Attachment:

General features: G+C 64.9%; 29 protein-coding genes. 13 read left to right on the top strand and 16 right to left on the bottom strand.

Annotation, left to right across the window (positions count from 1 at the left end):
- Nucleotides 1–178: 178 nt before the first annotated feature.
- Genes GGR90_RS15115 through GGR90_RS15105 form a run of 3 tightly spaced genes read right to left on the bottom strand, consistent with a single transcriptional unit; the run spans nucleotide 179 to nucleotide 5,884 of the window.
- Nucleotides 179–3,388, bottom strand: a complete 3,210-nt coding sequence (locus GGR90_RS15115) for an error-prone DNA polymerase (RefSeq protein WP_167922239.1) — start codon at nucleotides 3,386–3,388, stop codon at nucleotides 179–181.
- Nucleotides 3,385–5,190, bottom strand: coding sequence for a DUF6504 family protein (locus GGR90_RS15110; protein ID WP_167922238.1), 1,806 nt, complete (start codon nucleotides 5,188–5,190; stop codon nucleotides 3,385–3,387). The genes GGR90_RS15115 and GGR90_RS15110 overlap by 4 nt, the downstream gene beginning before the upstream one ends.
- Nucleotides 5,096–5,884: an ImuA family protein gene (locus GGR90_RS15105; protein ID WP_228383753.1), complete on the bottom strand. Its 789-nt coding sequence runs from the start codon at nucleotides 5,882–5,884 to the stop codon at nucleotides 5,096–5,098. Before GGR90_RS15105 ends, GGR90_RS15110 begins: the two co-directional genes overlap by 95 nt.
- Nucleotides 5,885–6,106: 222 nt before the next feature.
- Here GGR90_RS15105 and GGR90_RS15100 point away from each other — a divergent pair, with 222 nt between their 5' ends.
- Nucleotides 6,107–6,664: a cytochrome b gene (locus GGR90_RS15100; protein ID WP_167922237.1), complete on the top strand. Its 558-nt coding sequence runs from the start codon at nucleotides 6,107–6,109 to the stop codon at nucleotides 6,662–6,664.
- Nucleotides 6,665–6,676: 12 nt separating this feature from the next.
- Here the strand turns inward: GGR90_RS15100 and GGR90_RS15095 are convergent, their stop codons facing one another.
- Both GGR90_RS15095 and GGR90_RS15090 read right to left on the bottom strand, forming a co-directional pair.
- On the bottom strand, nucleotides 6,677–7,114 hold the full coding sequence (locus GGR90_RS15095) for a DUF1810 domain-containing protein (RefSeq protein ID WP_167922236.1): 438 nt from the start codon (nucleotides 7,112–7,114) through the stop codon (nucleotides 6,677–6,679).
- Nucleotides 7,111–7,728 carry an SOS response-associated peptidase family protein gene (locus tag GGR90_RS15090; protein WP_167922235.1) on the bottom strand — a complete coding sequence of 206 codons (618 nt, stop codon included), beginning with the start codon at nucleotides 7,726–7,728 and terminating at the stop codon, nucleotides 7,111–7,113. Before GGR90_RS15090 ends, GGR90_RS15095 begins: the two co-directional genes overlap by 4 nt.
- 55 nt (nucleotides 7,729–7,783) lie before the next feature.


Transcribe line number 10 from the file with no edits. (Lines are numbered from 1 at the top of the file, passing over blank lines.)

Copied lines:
- Nucleotides 6,107–6,664: a cytochrome b gene (locus GGR90_RS15100; protein ID WP_167922237.1), complete on the top strand. Its 558-nt coding sequence runs from the start codon at nucleotides 6,107–6,109 to the stop codon at nucleotides 6,662–6,664.